Let’s see a proper example of this. To test, we are going to now register several callback functions for the wp_head hook from our Plugin. We will then analyse all callback functions registered to the wp_head hook, and then see if we can automatically add a new callback function that we can guarantee will be the very last one added to the head tag.

Here is the code for this:

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function wpsym_pluginsloaded() {
	// Return the lowest priority number from all the functions that hook into wp_head
	global $wp_filter;
	$lowest_priority = max(array_keys($wp_filter['wp_head']));
 
	echo "&lt;pre&gt;";
	echo "Lowest priority: ".$lowest_priority."<br />";
	echo "Set the priority of your wp_head hook callback function to: ".($lowest_priority + 1)."<br />";
	echo "&lt;/pre&gt;";
 
	add_action('wp_head', 'wpsym_head7', $lowest_priority + 1);
 
	$arr = $wp_filter['wp_head'];
 
	list_hooked_functions('wp_head');
}
add_action( 'plugins_loaded', 'wpsym_pluginsloaded' );
 
// Add several wp_head hooks
add_action('wp_head', 'wpsym_head', 5);
add_action('wp_head', 'wpsym_head1', 19);
add_action('wp_head', 'wpsym_head2', 23);
add_action('wp_head', 'wpsym_head3', 2);
add_action('wp_head', 'wpsym_head4');		// default priority (10)
add_action('wp_head', 'wpsym_head5', 229);
add_action('wp_head', 'wpsym_head6', 73);
 
// wp_head callback functions
function wpsym_head() {
	echo "<style type=\"text/css\">#content {color:red}</style>";
}
function wpsym_head1() {
	echo "<style type=\"text/css\">#content {color:blue}</style>";
}
function wpsym_head2() {
	echo "<style type=\"text/css\">#content {color:yellow}</style>";
}
function wpsym_head3() {
	echo "<style type=\"text/css\">#content {color:lime}</style>";
}
function wpsym_head4() {
	echo "<style type=\"text/css\">#content {color:#8A2BE2}</style>";
}
function wpsym_head5() {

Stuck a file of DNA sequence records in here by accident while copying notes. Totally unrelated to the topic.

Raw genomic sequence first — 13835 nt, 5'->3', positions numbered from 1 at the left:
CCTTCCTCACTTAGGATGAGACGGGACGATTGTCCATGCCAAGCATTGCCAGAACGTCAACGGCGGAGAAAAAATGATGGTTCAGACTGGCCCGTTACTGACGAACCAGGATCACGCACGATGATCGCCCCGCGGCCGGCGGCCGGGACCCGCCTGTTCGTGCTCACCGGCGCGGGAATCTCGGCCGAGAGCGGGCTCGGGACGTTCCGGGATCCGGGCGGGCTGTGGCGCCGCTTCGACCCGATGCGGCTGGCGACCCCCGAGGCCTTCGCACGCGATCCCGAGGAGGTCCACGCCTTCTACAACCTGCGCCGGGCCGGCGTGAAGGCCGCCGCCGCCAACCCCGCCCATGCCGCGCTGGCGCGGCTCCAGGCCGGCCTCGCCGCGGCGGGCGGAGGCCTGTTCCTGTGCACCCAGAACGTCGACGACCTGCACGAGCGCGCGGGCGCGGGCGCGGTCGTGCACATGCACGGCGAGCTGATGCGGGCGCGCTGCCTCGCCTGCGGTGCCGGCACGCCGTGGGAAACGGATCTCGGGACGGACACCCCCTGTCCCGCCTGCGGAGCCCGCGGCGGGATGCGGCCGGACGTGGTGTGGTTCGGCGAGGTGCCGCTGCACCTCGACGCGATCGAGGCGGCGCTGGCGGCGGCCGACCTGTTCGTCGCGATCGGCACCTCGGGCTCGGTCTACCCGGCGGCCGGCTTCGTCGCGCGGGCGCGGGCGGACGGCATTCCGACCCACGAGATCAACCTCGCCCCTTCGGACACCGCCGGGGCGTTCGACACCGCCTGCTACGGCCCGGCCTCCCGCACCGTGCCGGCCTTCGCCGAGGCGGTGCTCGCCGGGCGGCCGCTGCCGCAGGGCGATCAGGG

echo "<style type=\"text/css\">#content {color:#FF8C00}</style>";
}
function wpsym_head6() {
	echo "<style type=\"text/css\">#content {color:#808080}</style>";
}
function wpsym_head7() {
	echo "<style type=\"text/css\">#content {color:green}</style>";
}

Adding this to our Plugin code and activating it we get the following output:

We can see the callback function for the wp_head hook with the lowest priority has a value of 229. Therefore, we know that adding one to this number and making it the priority value for a new callback function will guarantee it is called after EVERY other callback function (for the wp_head hook).

We know that our callback function IS the last one called as it turns the text green, and this style is defined in the wpsym_head7() function (the last callback function we added after all the currently registered hooks were analysed).

Finally let’s take a peek at the page source to verify our findings.

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<head>
<meta charset="UTF-8" />
<title>wp3.01 | Just another WordPress site</title>
<link rel="profile" href="http://gmpg.org/xfn/11" />
<link rel="stylesheet" type="text/css" media="all" href="http://localhost/wordpress-3.01/wp-content/themes/twentyten/style.css" />
<link rel="pingback" href="http://localhost/wordpress-3.01/xmlrpc.php" />
<link rel="alternate" type="application/rss+xml" title="wp3.01 &raquo; Feed" href="http://localhost/wordpress-3.01/feed/" />
<link rel="alternate" type="application/rss+xml" title="wp3.01 &raquo; Comments Feed" href="http://localhost/wordpress-3.01/comments/feed/" />
<style type="text/css">#content {color:lime}</style><style type="text/css">#content {color:red}</style><link rel="EditURI" type="application/rsd+xml" title="RSD" href="http://localhost/wordpress-3.01/xmlrpc.php?rsd" />
<link rel="wlwmanifest" type="application/wlwmanifest+xml" href="http://localhost/wordpress-3.01/wp-includes/wlwmanifest.xml" /> 
<link rel='index' title='wp3.01' href='http://localhost/wordpress-3.01/' />
<meta name="generator" content="WordPress 3.0.1" />
<style type="text/css">#content {color:#8A2BE2}</style>
<style type="text/css">#content {color:blue}</style>
<style type="text/css">#content {color:yellow}</style>
<style type="text/css">#content {color:#808080}</style>
<style type="text/css">#content {color:#FF8C00}</style>
<style type="text/css">#content {color:green}</style>
</head>

I should point out that the only caveat to this method, as it stands, is that it can’t take into account any other Plugins that are using the plugins_loaded hook to add html to the head tag (as we ourselves are doing). The only thing you can do in this case is to add a suitably high priority number to your plugins_loaded callback function.

I can post a fully working Plugin of this example if there is enough demand. So let me know.

Have fun!